It is the grief of being divorced, the agony of having nights my children aren’t physically with me. I rehash events all the way back to the early days of that failed marriage, wondering how it could’ve been different. I ponder it over and over and over and over. . .

I didn’t get my Little House on the Prairie life–with a passel of kids (yes, I realize I have five), Ma and Pa smiling patiently despite blizzards and grasshopper plagues, happy times around the fire with Pa’s fiddle. And thus I mourn the loss of the ideal.

My daughter Meghann, with her practical wisdom, reminds her sentimental mom that we live in a fallen world. Nobody tends to get their ideal life. Most people suffer some kind of tragedy or loss–a little boy might lose his dad to cancer, a husband might gamble away his family’s earnings, a woman may never find Prince Charming to sweep her away on clouds of marital bliss. I’ve seen parents who dream of hearing the pitter patter of little footsteps never be able to conceive and bear children.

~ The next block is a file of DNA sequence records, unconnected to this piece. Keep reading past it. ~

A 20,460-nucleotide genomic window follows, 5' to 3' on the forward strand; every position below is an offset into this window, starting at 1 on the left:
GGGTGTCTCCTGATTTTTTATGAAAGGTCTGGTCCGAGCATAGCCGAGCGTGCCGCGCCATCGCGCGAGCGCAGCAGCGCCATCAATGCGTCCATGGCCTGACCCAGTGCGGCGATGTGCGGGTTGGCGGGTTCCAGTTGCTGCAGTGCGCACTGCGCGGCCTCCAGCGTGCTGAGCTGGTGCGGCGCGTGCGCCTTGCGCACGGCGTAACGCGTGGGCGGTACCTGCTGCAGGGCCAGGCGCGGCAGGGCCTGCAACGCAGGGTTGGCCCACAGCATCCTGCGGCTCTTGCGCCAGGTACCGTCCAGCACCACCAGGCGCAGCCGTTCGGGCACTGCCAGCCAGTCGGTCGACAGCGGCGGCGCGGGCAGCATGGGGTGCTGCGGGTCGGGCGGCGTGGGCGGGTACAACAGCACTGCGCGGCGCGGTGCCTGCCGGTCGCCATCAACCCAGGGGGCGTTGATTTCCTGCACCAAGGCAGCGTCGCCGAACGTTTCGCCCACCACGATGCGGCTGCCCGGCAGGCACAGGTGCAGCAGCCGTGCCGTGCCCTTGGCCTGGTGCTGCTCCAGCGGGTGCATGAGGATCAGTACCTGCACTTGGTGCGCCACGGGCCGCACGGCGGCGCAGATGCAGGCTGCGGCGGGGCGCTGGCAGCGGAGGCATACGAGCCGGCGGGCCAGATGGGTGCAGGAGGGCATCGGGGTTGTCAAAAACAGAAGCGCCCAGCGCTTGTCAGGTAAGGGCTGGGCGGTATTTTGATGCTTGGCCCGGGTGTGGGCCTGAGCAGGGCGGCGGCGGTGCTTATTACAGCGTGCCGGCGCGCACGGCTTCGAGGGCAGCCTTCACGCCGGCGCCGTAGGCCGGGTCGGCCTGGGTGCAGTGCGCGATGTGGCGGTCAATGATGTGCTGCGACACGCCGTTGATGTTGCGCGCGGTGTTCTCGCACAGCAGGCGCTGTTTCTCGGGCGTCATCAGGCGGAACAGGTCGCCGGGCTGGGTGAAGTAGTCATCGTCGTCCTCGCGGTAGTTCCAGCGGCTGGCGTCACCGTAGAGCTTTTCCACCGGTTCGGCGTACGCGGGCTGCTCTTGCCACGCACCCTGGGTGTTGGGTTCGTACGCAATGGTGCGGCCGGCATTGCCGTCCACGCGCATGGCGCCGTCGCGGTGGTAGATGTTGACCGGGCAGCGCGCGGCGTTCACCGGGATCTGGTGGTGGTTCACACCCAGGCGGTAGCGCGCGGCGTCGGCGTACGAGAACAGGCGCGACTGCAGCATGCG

So, yes, the sinful nature of this world more often than not rules out the “happily ever after” life.

But we rise up, repent if we’ve been guilty of sin, trust in God as a Redeemer, and move on into the future with the hand we’ve been dealt, whether by our own choices or someone else’s.

But I’m not too good at moving on. I can enjoy the present life at the same time that I spend way too much time bemoaning the failures of the past. Like a movie that is rewound time and time again, I mentally replay circumstances that are long past. And I cry bitter tears.